R.N. Misra, J.
1. A common petitioner has filed these two separate writapplications challenging the order of the Additional Assistant Commissioner of Endowments constituting a board of non-hereditary trustees and the order of the Commissioner refusing to revise the same on an application under Section 9 of the Orissa Hindu Religious Endowments Act of 1951 (hereinafter referred to as the 'Act') in respect of two separate deities. The first writ application is in relation to Sri Swapneswar Dev while the other one is in respect of Sri Kunjabehari Dev, bothlocated in village Anda within Khurda area of the district of Puri.
2. Petitioner maintains that he is a member of the Hindu public interested in the good administration of the two endowments. The Additional Assistant Commissioner by his order dated 17-7-1978, constituted a board of non-hereditary trustees as provided under Section 27 of the Act, Petitioner maintains that there should have been an appropriate inquiry before the appointment was made and the members of the Hindu public of the locality should have been heard. As there has been no inquiry and members of the Hindu public have not been consulted and their opinion has not been gathered, the constitution of the board of non-hereditary trustees was bad. Aggrieved by the appointment, the petitioner along with some others moved the Commissioner of Endowments in revision but the Commissioner erroneously refused to interfere.
3. Two affidavits have been filed in opposition -- one by the Commissioner of Endowments and the other on behalf of the board of non-hereditary trustees constituted under the impugned order. In the return filed by the Commissioner, it has been stated that there are three Hindu temples in the locality, being Sri Saileswar Dev, Sri Kunjabehari Dev and Sri Swapneswar Dev, and for the purposes of managing the affairs of all the three deities a board of non-hereditary trustees was being formed from 1950. Five non-hereditary trustees had been jointly appointed for all the three temples on 7-11-1969. Their terms expired on 5-11-1972, but no fresh appointment had been made. Several applications were received from the villagers making serious allegations regarding mis-management of the affairs of the three deities. The Inspector of Endowments of Khurda was deputed to enquire into the allegations and he submitted a detailed report after local inspection on 4-6-1978. It transpired that two of the non-hereditary trustees were already dead and the remaining ones were not looking after the affairs of the deity properly. The Inspector suggested that three sets of non-hereditary trustees -- one for each institution -- should be separately appointed and in his report of 30th of June, 1978, copy whereof is annexed to the counter affidavit of the Commissioner, he sent his recommendations. The Additional Assistant Commissioner took into considerationthe said report and took his own decision in the matter of constitution of the board.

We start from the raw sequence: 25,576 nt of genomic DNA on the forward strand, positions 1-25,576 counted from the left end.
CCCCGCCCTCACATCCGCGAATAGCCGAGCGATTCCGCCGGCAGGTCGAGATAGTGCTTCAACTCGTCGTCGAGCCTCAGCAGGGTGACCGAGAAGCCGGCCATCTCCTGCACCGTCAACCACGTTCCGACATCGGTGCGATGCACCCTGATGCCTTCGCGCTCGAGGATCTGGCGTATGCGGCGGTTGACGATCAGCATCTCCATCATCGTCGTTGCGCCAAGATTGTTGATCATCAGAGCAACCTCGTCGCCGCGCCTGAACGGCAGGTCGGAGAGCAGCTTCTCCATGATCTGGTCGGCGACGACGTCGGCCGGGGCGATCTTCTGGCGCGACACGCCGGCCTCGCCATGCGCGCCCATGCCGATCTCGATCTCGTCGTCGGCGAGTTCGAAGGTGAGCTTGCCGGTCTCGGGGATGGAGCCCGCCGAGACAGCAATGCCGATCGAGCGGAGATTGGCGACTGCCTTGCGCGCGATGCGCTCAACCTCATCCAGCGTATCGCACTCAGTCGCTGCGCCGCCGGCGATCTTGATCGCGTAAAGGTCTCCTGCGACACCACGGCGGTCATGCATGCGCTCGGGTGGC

In the other counter affidavit by the members of the non-hereditary trustees, the constitution of the board has been claimed to have been in accordance with law.
4. Section 27 (1) of the Act provides for appointment of non-hereditary trustees and the provision runs thus :--
'The Assistant Commissioner shall, in cases where there is no hereditary trustee, appoint non-hereditary trustee in respect of each religious institution other than maths and specific endowments attached thereto and in making such appointments, the Assistant Commissioner shall have due regard to the claims of persons belonging to the religious denomination for whose benefit the said institution is chiefly maintained.'
No inquiry as such has been contemplated by the statute in the matter of constitution of a board of non-hereditary trustees. Reliance is, however, placed by Mr. Tripathy for the petitioner on a Bench decision of this Court in the case of Bhramarbar Santra v. State of Orissa, (1970) 36 Cut LT 897 : (AIR 1970 Orissa 141), in support of his contention that an inquiry is contemplated before a board can be constituted. In the reported decision, the claim laid was that the institution was an excepted temple and had hereditary trustees. Therefore, no jurisdiction was vested in the authority to appoint a board of non-hereditary trustees to the detriment of the hereditary trustees in management. In that background, this Court observed (at p. 145 of AIR) :--